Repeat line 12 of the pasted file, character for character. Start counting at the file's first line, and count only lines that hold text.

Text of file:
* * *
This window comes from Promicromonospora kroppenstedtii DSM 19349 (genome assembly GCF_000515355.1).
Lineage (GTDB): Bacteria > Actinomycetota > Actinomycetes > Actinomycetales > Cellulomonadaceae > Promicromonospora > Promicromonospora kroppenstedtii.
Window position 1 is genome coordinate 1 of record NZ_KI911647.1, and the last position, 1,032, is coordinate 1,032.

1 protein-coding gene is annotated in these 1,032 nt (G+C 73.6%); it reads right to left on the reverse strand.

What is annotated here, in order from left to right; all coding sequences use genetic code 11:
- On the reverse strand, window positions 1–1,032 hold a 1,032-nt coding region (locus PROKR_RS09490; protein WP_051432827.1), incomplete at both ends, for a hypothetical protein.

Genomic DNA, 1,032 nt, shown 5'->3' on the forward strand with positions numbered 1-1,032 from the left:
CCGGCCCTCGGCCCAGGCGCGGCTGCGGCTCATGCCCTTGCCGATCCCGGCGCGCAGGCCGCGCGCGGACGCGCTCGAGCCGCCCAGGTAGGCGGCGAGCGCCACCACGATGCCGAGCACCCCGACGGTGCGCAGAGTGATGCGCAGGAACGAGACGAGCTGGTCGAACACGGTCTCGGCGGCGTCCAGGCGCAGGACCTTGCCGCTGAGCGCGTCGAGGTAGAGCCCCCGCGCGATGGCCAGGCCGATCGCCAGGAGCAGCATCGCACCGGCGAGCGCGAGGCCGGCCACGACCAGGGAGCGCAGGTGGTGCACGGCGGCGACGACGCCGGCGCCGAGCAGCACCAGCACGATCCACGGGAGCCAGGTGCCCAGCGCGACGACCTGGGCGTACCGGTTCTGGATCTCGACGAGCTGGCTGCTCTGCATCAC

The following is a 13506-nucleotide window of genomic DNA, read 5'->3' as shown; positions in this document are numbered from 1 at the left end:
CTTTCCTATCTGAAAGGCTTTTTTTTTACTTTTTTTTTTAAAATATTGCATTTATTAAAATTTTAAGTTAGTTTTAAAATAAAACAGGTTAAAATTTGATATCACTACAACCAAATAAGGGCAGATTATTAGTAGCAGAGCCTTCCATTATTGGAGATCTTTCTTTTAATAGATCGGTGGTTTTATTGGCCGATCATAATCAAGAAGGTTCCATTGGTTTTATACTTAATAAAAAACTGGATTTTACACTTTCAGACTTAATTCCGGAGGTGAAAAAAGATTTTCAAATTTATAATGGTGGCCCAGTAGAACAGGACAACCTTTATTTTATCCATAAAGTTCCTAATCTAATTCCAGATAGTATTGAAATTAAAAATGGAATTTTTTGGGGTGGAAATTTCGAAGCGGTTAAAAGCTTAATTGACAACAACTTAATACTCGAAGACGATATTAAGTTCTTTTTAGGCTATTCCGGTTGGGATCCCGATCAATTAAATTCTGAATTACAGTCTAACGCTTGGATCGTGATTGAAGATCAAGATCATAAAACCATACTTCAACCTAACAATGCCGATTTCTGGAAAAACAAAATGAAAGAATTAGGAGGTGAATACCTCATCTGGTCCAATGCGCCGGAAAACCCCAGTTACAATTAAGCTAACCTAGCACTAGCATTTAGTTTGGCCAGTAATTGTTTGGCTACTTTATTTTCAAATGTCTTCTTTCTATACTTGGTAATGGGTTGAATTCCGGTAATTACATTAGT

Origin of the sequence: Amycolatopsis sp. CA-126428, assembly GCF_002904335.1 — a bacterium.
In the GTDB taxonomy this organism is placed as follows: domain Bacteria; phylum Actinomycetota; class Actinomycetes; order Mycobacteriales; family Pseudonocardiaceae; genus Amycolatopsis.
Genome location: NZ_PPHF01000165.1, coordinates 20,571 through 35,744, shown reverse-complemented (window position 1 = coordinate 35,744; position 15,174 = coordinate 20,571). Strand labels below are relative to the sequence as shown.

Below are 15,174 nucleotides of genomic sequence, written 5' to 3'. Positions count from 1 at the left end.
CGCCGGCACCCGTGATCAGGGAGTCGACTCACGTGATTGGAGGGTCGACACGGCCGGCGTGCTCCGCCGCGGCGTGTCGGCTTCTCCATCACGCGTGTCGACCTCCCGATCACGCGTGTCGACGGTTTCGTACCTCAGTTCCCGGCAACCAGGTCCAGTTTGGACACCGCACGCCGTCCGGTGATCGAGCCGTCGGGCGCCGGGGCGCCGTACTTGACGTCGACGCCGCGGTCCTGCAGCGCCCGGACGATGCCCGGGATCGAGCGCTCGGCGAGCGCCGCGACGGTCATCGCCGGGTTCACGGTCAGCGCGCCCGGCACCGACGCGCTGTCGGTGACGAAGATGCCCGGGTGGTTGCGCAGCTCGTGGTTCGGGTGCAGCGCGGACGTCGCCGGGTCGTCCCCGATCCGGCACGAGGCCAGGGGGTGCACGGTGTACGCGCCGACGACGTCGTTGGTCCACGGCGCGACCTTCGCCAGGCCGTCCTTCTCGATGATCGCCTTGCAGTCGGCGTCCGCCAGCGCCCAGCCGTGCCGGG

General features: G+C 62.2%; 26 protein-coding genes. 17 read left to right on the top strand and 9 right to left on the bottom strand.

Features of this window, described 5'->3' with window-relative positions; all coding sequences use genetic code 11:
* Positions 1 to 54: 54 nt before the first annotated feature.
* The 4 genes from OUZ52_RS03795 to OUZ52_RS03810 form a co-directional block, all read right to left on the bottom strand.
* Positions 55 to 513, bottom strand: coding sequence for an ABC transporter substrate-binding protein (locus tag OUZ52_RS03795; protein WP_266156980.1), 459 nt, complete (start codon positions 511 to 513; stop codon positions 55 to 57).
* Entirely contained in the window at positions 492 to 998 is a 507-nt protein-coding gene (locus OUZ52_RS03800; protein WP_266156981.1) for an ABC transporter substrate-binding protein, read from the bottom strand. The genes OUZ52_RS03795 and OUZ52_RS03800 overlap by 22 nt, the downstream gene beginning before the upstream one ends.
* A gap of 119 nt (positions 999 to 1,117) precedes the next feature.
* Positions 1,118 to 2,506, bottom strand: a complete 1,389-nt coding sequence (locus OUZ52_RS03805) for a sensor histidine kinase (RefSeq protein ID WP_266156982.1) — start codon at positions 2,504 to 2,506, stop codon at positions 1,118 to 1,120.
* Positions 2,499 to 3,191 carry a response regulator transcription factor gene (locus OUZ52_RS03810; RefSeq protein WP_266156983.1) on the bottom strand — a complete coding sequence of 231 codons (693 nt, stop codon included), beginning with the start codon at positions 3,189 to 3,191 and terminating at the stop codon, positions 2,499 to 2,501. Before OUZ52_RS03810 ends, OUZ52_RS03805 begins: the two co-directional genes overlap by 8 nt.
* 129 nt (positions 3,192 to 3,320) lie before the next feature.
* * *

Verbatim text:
In the GTDB taxonomy this organism is placed as follows: domain Bacteria; phylum Actinomycetota; class Actinomycetes; order Mycobacteriales; family Pseudonocardiaceae; genus Amycolatopsis.